morai teaching, 35; pain from non-, sociation for, 209; Buildings Acts,
41; of conduct, 44 ; belief in equality, 210-11, 323-24; reinoral of, 263; and
47, and marriage, 78; and education, legislation, 294; at Liverpool, 306;
88, 176-78, 356; and social surround- and bad legislation, 342-47; in Glas-
ings, 100; and specialization, 122;, re- gow, 347-48; and happiness, 409.
tarded by poor laws, 148-49; and hu- Ashantee customs, 391–92.
man suffering, 232-34; its slowness, Assassination and tyranny, 261-62.
2:4–36; and race survival, 236–38; of Astronomer Royal, stipend, 58.
citizens and government, 251-53; and Austin, J., on sovereignty, 380.

heredity, 356; (see also Habit). Australia, and Colonial Oilice, 195.
Admiralty: mismanagement, 133, 213, Austria, education in, 159, 166-67.
350-5); and telegraph, 350.

Author: rights of, 387; self-criticism, 80.
Adulteration : effects, 264; appointment Authority: and love, 75–77; traits of
of analysts, 290.

belief, 241-45; and equity, 245-46.
Adultery, penalty, 399.

Axioms: importance of definiteness, 7;
Æsthetics, and greatest happiness, 9- geometric sense, 22-23.

Affection, and intellect, 15–17.

BAGEHOT, W.: state and currency, 228.
Afghan war, cost, 192.

Bakehouses, and legislation, 291.
Africa: suppression of slave-trade in, Banking, (see Currency).

11-12; and Colonial Office, 194, 195. Barrister, and perfect law, 26.
Agriculture, and education, 163–64. Bath, the union at, and poor law, 304-5.
Alexander VI., colonization, 189.

Battles, (see War).
Allotments, rent of, 102.

Bavaria, marriage in, 11.
America : man's equality, 47; declara- Bechuana, conduct and custom, 391.

tion of independence, 194; slavery, Beerhouses, (see Licensing Acts).
250, 262; railways and morality, 266; Begging : effect of poor laws, 148; profit-
crime and poverty, 366.

ableness, 152.
Animals. adaptation of, 29-32; and Na- Beliefs: truth of, 81; and causation,

ture's warfare, 149; traits of society 355-56.
and, 267-73; continuance of species, Beneficence : negative, 34 ; positive, 35,
359-62; life of, 397-400.

justice, 40, 51.

Bentham, J.: on moral sense, 17-19, 21; | Civilization: natural, 32; and status of

on rights, 54, 92-93, 388-90, 393; im- women, 77, 81; and of children, 81;
postor terms, 389.

and democracy, 105–8; and impulsive-
Berlin, suppression of immorality, 132. ness, 151; course of, 233-36, 236-38;
Bibles, and slavery, 250.

and life of savage, 238; and individ-
Bisinarck, Prince, and state socialism, uality, 253–55, 259-61.

Classification : of nature, 256; man, 270;
Black Act of George I., 96.

and intelligence, 286–87.
Boards of Health : inefficiency, 212–14; Climate, adaptation to, 29.

and cholera, 213–14; (see also Sanitary Cloth, restrictions to making, 129.

Clothing: and education, 157; and sani-
Bolingbroke, Viscount, on parties, 283. tary supervision, 201-2.
Book, property in ideas, 69-70.

Coal, effects of price, 359.
Book-club, analogy, 381-82.

Cobbett, W., maintenance from soil,
Botany, (see Plants).

Boundaries, and census, 349.

Cobden Club and free trade, 362-63.
Brewing, (see Licensing Acts).

Coercion, and love, 75–77; (see also Mili-
Brewster, Sir D., teaching of science, tancy).

Coinage, fixing value of, 139; (see also
Bricks, cffect of duty, 211.

Builder, The, on the brick duty, 211. Coleridge, S. T.: on knaves, 174; theory
Building: educational analogy, 180; of life, 255–56.

(see also Acts of Parliament, Artisans' Cologne: castle of Archbishop of, 244.

Colonies : cost of English, 188; Colo-
Burial, and state duty, 130.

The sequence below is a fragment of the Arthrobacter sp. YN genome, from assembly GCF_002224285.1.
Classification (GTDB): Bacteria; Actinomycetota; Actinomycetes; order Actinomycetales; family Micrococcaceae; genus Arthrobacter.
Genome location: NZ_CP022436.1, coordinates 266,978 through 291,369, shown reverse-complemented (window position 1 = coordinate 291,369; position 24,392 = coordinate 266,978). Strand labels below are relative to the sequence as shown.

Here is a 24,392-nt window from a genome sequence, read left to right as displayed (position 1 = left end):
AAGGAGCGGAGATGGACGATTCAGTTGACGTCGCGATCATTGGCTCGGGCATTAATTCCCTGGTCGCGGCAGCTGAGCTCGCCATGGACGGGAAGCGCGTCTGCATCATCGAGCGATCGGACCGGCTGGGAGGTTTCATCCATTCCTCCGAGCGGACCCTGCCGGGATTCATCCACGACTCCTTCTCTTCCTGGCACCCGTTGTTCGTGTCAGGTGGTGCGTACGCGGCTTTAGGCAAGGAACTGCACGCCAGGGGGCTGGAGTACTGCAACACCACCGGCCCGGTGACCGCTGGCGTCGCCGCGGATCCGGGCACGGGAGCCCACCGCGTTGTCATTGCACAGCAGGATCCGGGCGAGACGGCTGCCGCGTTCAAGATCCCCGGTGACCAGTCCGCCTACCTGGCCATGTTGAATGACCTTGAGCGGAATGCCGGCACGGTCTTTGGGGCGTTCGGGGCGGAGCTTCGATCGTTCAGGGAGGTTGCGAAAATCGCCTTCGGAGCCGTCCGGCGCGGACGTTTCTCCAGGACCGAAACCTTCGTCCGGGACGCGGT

nial Office, 196.
Burke, on sympathy, 50.

Colonization, Government: 188–99; and

first principle, 188–89; and acquisi-
Cab: hailing, 302.

tiveness, 189-90; and commerce, 190-
Cairnes, J. E., and social future, 419-20. 92, 192-93; and colonial interests, 194-
Canada: cost of, 192; and Colonial 96; and aborigines, 196-98; and by
Office, 194, 195.

private individuals, 198–99.
Cancer, cause of, 268.

Coming Slavery, The, 302–33.
Capital, and dwellings, 209.

Commerce, (see Industrialism, Trade).
Carlyle, T., creed of, 377.

Communism: and property, 65-67 ; (sce
Cartouche, and Henry IV., 241.

also Socialism):
Causation: and trespasses, 261 - 64; Competition: in drainage, paving, and

knowledge of, needful to legislators, lighting, 218-19; letter carrying, 229–

Census: delay of returns, 349; bound-Comte, A., social statics and dynamics,
aries, 349.

Ceylon : cost of colony, 192; and Colo-Conduct: moral-sense doctrine, 15-23,
nial Office, 195.

56–57: adaptation of, 44; and intellect,
Chalmers, T., political economy, 104. 174; and emotion, 175–76; dependence
Chamberlain, J., on rates, 368.

on law, 245-46; and instincts, 332-33;
Character, and company, 81.

and custom, 391-92; and militancy,
Charity, (see Poor laws).

394–95; sentiments and ideas, 412;
Charles II., colonization, 189-90.

(see also Ethics, Morals).
Cheltenham, drainage, 218.

Conscription, and toryism, 281–86.
Chemists, prescribing by, 204,

Conservatism, and education, 165–68.
Children: rights, 80-90; and civiliza- Considerations, General, 233-73.

tion, 81-84; aim of education, 83-84; | Constitutions, growth of, 114.
anti-coercive treatment, 85–86, 86–87; Contagious Diseases Act, 291-92.
need for education, 87-89; parental Contract: and majority, 382–83; and co-
obstacle to education, 89-90; love of, operation. 401-5; individual and social
160; restrictive legislation, 290, 292, lite, 406-7 ; 407-11.
293; and poor relief, 309; treatinent Convicts: and education, 170-76; (see
of, 372; (see also Education).

also Crime).
China : connubial and tilial relationship Co-operation : compulsory and volun-
in, 82 ; education in, 159, 166.

tary, 281–86; and organization, 328-
Chippewayan customs, 392.

30; majorities and minorities, 384–87,
Cholera, and board of health, 213-14. 406-7 ; and social life, 401; militancy
Cholesbury, poor law at, 326.

and industrialism, 415.
Church, and State, 141-43; (see also Copyright: property in ideas, 68-72;

Arnold on, 387.